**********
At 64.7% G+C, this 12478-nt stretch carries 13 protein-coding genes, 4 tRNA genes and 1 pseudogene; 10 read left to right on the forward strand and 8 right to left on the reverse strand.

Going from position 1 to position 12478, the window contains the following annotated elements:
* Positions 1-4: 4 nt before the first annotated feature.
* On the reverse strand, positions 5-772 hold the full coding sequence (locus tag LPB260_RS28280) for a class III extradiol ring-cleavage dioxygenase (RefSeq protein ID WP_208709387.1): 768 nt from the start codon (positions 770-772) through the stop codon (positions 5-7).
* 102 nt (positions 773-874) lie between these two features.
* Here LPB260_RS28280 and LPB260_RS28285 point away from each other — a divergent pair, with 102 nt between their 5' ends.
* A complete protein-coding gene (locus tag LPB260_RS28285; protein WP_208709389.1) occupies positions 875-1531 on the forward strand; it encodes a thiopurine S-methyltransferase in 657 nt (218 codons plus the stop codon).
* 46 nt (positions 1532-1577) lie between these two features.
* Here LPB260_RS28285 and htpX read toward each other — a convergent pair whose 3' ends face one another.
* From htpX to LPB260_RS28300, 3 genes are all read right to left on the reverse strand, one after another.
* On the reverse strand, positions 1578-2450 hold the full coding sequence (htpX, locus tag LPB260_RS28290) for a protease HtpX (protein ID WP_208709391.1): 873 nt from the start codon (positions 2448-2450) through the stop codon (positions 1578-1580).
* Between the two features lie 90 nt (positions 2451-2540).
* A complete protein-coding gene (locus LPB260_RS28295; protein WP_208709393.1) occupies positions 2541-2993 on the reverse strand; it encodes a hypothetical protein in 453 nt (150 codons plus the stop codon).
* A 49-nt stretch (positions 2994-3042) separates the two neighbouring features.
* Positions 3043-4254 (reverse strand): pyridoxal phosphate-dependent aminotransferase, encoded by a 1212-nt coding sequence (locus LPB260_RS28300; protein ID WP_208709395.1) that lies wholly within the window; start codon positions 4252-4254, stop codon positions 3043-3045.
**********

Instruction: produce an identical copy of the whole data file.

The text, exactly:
At 64.7% G+C, this 12478-nt stretch carries 13 protein-coding genes, 4 tRNA genes and 1 pseudogene; 10 read left to right on the forward strand and 8 right to left on the reverse strand.

Going from position 1 to position 12478, the window contains the following annotated elements:
* Positions 1-4: 4 nt before the first annotated feature.
* On the reverse strand, positions 5-772 hold the full coding sequence (locus tag LPB260_RS28280) for a class III extradiol ring-cleavage dioxygenase (RefSeq protein ID WP_208709387.1): 768 nt from the start codon (positions 770-772) through the stop codon (positions 5-7).
* 102 nt (positions 773-874) lie between these two features.
* Here LPB260_RS28280 and LPB260_RS28285 point away from each other — a divergent pair, with 102 nt between their 5' ends.
* A complete protein-coding gene (locus tag LPB260_RS28285; protein WP_208709389.1) occupies positions 875-1531 on the forward strand; it encodes a thiopurine S-methyltransferase in 657 nt (218 codons plus the stop codon).
* 46 nt (positions 1532-1577) lie between these two features.
* Here LPB260_RS28285 and htpX read toward each other — a convergent pair whose 3' ends face one another.
* From htpX to LPB260_RS28300, 3 genes are all read right to left on the reverse strand, one after another.
* On the reverse strand, positions 1578-2450 hold the full coding sequence (htpX, locus tag LPB260_RS28290) for a protease HtpX (protein ID WP_208709391.1): 873 nt from the start codon (positions 2448-2450) through the stop codon (positions 1578-1580).
* Between the two features lie 90 nt (positions 2451-2540).
* A complete protein-coding gene (locus LPB260_RS28295; protein WP_208709393.1) occupies positions 2541-2993 on the reverse strand; it encodes a hypothetical protein in 453 nt (150 codons plus the stop codon).
* A 49-nt stretch (positions 2994-3042) separates the two neighbouring features.
* Positions 3043-4254 (reverse strand): pyridoxal phosphate-dependent aminotransferase, encoded by a 1212-nt coding sequence (locus LPB260_RS28300; protein ID WP_208709395.1) that lies wholly within the window; start codon positions 4252-4254, stop codon positions 3043-3045.